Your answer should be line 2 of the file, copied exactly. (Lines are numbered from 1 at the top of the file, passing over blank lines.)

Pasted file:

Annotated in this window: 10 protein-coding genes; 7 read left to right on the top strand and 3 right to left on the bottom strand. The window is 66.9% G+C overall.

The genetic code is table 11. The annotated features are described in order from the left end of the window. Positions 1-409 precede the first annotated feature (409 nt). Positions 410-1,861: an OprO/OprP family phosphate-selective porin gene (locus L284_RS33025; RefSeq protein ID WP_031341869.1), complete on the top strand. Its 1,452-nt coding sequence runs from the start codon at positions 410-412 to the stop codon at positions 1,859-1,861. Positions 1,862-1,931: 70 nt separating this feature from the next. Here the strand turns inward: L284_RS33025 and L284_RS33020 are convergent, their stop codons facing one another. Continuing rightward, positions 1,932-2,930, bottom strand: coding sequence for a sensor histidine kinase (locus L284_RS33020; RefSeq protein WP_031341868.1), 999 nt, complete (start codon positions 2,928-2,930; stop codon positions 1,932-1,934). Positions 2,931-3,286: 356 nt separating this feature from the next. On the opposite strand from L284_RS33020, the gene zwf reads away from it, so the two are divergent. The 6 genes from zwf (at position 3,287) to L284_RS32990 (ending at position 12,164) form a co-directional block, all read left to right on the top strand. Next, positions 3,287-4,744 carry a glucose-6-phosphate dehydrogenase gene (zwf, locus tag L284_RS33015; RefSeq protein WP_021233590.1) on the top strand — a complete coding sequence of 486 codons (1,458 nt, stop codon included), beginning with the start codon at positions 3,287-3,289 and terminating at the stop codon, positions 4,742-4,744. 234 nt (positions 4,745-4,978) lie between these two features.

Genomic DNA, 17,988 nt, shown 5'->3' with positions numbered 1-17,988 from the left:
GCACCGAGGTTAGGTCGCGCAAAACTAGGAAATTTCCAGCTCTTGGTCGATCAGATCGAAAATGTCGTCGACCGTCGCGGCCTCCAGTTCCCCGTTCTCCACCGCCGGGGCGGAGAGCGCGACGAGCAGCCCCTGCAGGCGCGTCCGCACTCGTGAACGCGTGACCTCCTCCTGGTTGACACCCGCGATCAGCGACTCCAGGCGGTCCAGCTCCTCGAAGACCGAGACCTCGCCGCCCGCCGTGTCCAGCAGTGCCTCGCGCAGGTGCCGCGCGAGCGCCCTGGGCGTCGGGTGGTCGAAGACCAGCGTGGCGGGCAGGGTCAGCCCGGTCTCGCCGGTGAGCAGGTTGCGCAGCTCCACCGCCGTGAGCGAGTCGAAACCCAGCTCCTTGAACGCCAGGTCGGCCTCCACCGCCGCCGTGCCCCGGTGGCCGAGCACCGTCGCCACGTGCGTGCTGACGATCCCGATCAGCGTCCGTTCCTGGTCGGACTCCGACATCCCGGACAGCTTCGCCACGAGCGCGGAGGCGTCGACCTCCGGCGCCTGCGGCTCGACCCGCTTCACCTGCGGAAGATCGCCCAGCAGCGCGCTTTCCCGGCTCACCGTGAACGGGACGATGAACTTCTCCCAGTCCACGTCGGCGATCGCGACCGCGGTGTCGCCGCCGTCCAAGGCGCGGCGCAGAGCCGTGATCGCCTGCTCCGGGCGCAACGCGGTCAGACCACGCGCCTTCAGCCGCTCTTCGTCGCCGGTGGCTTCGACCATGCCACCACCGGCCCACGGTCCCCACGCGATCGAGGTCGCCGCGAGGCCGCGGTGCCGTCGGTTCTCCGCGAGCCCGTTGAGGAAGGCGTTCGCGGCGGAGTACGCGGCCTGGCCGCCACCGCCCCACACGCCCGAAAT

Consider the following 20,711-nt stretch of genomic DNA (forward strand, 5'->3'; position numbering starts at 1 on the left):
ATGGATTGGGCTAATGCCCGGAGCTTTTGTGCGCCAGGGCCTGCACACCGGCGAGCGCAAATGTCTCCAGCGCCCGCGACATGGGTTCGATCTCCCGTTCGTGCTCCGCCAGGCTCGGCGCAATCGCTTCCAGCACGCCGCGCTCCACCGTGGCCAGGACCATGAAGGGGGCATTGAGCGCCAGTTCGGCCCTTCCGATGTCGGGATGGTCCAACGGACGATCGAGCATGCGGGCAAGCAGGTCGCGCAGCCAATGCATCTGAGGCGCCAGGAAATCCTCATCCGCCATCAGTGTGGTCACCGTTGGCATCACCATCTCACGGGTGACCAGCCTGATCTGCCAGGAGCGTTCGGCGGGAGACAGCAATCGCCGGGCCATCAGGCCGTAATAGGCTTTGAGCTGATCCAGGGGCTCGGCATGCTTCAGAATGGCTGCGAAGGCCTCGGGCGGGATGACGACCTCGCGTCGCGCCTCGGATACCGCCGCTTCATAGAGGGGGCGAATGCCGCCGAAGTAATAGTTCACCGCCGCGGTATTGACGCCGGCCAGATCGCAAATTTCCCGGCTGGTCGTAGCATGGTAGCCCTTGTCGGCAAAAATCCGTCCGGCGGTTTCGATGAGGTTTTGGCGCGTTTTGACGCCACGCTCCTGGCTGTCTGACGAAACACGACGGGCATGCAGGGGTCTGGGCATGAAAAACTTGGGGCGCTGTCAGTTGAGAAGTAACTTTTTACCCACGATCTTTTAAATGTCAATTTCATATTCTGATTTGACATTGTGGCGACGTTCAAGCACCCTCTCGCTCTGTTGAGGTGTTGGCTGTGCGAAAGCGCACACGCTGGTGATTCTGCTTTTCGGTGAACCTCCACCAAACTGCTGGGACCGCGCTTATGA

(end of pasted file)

The genetic code is table 11. The annotated features are described in order from the left end of the window. Positions 1-409 precede the first annotated feature (409 nt). Positions 410-1,861: an OprO/OprP family phosphate-selective porin gene (locus L284_RS33025; RefSeq protein ID WP_031341869.1), complete on the top strand. Its 1,452-nt coding sequence runs from the start codon at positions 410-412 to the stop codon at positions 1,859-1,861. Positions 1,862-1,931: 70 nt separating this feature from the next. Here the strand turns inward: L284_RS33025 and L284_RS33020 are convergent, their stop codons facing one another. Continuing rightward, positions 1,932-2,930, bottom strand: coding sequence for a sensor histidine kinase (locus L284_RS33020; RefSeq protein WP_031341868.1), 999 nt, complete (start codon positions 2,928-2,930; stop codon positions 1,932-1,934). Positions 2,931-3,286: 356 nt separating this feature from the next. On the opposite strand from L284_RS33020, the gene zwf reads away from it, so the two are divergent. The 6 genes from zwf (at position 3,287) to L284_RS32990 (ending at position 12,164) form a co-directional block, all read left to right on the top strand. Next, positions 3,287-4,744 carry a glucose-6-phosphate dehydrogenase gene (zwf, locus tag L284_RS33015; RefSeq protein WP_021233590.1) on the top strand — a complete coding sequence of 486 codons (1,458 nt, stop codon included), beginning with the start codon at positions 3,287-3,289 and terminating at the stop codon, positions 4,742-4,744. 234 nt (positions 4,745-4,978) lie between these two features.